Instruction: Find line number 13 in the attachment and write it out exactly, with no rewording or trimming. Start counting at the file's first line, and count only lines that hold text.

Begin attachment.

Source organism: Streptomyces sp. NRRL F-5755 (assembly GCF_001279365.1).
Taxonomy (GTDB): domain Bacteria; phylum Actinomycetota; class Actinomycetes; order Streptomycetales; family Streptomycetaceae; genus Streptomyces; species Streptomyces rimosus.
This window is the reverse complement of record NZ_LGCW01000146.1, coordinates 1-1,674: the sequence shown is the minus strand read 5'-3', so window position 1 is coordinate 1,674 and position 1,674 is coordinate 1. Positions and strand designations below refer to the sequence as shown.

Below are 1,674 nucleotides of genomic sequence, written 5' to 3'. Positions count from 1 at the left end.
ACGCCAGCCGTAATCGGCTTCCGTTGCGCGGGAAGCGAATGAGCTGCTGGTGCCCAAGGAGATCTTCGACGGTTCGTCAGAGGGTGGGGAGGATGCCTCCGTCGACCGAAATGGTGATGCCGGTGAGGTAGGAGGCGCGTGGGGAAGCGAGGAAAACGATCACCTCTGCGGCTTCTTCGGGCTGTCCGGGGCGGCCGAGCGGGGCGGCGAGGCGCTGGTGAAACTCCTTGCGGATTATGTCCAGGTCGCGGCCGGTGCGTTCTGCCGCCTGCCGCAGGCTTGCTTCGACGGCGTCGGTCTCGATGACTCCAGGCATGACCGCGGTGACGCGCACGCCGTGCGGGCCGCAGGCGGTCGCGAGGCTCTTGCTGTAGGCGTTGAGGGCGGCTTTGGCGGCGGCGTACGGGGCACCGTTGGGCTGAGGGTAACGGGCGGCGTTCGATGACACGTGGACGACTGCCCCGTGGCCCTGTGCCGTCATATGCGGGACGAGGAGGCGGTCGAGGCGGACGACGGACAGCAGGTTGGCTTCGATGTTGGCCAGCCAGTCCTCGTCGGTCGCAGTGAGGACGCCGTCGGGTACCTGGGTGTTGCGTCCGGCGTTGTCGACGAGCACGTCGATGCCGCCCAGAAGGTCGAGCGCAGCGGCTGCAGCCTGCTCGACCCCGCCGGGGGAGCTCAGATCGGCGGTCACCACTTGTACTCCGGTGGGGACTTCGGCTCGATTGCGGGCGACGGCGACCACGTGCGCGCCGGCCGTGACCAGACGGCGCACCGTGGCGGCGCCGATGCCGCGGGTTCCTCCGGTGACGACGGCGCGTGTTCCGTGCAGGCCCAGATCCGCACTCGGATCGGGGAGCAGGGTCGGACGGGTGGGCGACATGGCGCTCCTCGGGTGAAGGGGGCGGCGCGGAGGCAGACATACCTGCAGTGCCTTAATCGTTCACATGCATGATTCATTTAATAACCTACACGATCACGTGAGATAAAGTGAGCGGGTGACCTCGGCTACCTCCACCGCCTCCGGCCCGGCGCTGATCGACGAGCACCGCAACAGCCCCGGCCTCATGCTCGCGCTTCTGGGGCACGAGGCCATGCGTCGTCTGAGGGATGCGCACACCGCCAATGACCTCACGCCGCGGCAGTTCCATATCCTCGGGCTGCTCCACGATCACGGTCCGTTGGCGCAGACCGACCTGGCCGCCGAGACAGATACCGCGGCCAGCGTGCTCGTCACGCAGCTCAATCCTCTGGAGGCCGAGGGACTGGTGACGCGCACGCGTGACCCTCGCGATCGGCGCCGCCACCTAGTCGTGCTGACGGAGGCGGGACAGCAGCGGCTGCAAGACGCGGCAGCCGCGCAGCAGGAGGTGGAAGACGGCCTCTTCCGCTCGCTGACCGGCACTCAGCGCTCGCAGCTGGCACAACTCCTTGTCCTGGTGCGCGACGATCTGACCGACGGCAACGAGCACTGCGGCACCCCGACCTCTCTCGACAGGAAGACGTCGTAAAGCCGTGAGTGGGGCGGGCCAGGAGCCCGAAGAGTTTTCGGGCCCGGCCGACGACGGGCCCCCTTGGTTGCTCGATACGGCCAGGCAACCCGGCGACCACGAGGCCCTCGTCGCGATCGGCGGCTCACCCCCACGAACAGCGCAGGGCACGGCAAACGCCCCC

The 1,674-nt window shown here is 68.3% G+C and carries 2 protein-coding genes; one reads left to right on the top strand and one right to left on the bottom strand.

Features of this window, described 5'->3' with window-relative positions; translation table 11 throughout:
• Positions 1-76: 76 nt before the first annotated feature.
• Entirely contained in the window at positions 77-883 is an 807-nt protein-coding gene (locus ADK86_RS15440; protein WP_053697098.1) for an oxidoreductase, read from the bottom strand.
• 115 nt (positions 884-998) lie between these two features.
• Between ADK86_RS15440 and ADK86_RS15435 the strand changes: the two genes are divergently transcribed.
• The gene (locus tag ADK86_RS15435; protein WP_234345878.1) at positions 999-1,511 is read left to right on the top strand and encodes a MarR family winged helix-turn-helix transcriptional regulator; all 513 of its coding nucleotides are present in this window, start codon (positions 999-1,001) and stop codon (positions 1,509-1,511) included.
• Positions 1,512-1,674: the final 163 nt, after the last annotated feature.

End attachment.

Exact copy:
• Positions 1,512-1,674: the final 163 nt, after the last annotated feature.